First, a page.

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Prospects for the world poultry market.

It is not unlikely that in the year 2000, poultrymeat will be the most widely consumed type of meat.
Share of the Five Largest Companies in Production per Country
 Market share
 of five largest
 Production Companies/
 volume country
 (X 1000 tons) (1987)
Belgium 171 45
Denmark 118 80
West Germany 687 37
France 1116 39
Italy 1081 35
Netherlands 485 48
UK 1104 55
Spain 850 32
Source: Rabobank (various sources)

With worldwide production and consumption growing by around 4-5% a year, poultrymeat could well become the most widely consumed form of meat in the next century, according to a Rabobank report on The World Poultry Market.

There are however marked regional differences in other production and consumption.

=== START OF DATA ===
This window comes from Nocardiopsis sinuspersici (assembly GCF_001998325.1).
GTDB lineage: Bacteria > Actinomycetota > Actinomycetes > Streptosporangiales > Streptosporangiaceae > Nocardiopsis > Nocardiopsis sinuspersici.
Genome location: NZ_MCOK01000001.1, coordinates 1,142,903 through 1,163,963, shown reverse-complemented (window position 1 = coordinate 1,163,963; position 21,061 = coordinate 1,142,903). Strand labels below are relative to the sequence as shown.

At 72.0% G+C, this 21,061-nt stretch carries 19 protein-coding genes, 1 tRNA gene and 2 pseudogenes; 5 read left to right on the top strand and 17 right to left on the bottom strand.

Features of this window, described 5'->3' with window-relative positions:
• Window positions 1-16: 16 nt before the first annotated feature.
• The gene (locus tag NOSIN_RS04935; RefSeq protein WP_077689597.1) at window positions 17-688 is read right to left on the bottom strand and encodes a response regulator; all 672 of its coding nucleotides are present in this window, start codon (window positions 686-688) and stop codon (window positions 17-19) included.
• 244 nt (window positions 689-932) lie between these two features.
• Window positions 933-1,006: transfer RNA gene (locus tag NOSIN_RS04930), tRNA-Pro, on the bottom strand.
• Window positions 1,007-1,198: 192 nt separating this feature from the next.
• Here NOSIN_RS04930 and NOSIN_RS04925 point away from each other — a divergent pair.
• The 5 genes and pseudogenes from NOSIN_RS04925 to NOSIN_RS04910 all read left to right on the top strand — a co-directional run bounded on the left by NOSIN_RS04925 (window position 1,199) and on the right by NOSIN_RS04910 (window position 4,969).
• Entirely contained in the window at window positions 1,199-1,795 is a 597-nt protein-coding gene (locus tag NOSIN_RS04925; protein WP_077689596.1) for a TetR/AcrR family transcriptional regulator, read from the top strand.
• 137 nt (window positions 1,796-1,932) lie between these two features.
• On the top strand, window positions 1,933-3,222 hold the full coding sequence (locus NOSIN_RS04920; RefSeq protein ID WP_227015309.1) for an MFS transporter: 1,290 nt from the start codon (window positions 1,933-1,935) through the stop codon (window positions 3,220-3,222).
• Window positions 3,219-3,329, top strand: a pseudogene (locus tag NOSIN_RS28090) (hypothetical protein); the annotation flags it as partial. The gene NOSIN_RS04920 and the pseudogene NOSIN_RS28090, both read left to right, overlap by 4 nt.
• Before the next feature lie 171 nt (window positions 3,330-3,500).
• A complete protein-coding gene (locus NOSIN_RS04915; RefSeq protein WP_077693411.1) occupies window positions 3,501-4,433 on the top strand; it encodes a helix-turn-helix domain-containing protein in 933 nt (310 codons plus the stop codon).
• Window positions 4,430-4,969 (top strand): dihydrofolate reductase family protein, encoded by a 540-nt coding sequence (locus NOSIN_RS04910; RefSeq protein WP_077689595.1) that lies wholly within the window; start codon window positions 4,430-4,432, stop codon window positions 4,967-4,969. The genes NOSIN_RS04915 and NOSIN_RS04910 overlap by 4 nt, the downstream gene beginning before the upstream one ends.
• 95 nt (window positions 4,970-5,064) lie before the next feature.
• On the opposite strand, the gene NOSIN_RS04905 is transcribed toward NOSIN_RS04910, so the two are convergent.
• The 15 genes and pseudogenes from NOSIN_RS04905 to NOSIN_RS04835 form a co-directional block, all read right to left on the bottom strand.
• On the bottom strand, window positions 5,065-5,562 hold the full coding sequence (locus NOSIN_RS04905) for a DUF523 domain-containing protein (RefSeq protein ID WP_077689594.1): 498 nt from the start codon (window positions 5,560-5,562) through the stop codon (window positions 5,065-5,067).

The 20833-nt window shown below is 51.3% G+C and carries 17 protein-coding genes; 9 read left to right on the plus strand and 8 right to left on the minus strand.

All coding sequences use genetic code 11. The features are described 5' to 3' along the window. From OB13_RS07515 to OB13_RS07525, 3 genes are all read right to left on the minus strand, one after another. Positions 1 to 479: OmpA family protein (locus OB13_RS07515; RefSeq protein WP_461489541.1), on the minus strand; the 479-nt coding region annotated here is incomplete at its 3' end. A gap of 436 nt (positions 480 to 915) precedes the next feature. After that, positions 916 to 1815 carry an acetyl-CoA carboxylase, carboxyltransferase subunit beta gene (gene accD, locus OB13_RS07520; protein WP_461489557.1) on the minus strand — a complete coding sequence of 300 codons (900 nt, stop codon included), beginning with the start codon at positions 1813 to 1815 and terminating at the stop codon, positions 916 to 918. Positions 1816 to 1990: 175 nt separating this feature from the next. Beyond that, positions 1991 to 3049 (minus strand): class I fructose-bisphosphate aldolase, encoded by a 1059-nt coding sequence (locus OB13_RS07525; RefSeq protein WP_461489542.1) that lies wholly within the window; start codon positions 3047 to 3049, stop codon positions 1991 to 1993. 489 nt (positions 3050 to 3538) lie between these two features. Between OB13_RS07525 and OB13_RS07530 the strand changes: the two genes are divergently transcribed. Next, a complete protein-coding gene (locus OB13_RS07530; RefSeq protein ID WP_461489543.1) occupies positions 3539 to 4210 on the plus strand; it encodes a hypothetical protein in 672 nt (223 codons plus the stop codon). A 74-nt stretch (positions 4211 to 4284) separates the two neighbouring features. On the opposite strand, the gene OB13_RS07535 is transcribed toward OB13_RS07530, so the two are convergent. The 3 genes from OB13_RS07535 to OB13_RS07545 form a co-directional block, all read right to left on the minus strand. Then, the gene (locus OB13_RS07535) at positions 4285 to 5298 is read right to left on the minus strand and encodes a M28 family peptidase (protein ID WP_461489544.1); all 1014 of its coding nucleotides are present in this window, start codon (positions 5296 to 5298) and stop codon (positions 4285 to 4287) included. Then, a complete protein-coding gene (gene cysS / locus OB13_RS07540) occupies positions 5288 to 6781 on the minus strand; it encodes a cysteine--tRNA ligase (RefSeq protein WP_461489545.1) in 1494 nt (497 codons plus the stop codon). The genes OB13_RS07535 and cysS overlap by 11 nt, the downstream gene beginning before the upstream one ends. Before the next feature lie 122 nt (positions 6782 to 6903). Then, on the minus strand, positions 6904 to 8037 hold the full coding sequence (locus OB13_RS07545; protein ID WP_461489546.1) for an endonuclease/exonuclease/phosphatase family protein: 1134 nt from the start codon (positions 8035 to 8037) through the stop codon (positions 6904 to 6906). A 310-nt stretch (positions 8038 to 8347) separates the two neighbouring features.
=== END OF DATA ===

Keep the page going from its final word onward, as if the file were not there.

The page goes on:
Of the 170 million tons of meat currently produced each year, 40% is pork, 29% beef and 22% is poultry.

That poultry production is much less tied to land than that of beef, production can take place fairly close to the consumption areas resulting in reduced transport costs states the report.

Poultrymeat production in the EC amounted to about 6.7 million tons in 1991 some 70% of which was broilermeat. France, Great Britain, Spain and Italy are the major broiler producers in the EC. In the past five years, growth has averaged around 3% a year.